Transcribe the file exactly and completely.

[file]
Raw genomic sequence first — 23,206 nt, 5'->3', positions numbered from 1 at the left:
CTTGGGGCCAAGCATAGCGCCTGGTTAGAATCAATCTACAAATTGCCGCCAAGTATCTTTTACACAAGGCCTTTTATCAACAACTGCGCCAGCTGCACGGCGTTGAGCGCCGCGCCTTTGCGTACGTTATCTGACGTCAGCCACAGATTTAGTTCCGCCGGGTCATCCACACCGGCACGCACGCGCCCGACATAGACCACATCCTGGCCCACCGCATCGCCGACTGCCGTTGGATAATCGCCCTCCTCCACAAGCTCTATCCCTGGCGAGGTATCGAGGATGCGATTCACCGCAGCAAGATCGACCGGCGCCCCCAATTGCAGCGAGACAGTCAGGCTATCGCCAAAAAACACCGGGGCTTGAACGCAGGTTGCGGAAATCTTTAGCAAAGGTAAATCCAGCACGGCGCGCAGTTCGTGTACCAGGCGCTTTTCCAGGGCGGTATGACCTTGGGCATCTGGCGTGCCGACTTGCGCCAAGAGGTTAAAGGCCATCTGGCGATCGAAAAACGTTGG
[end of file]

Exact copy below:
Raw genomic sequence first — 23,206 nt, 5'->3', positions numbered from 1 at the left:
CTTGGGGCCAAGCATAGCGCCTGGTTAGAATCAATCTACAAATTGCCGCCAAGTATCTTTTACACAAGGCCTTTTATCAACAACTGCGCCAGCTGCACGGCGTTGAGCGCCGCGCCTTTGCGTACGTTATCTGACGTCAGCCACAGATTTAGTTCCGCCGGGTCATCCACACCGGCACGCACGCGCCCGACATAGACCACATCCTGGCCCACCGCATCGCCGACTGCCGTTGGATAATCGCCCTCCTCCACAAGCTCTATCCCTGGCGAGGTATCGAGGATGCGATTCACCGCAGCAAGATCGACCGGCGCCCCCAATTGCAGCGAGACAGTCAGGCTATCGCCAAAAAACACCGGGGCTTGAACGCAGGTTGCGGAAATCTTTAGCAAAGGTAAATCCAGCACGGCGCGCAGTTCGTGTACCAGGCGCTTTTCCAGGGCGGTATGACCTTGGGCATCTGGCGTGCCGACTTGCGCCAAGAGGTTAAAGGCCATCTGGCGATCGAAAAACGTTGG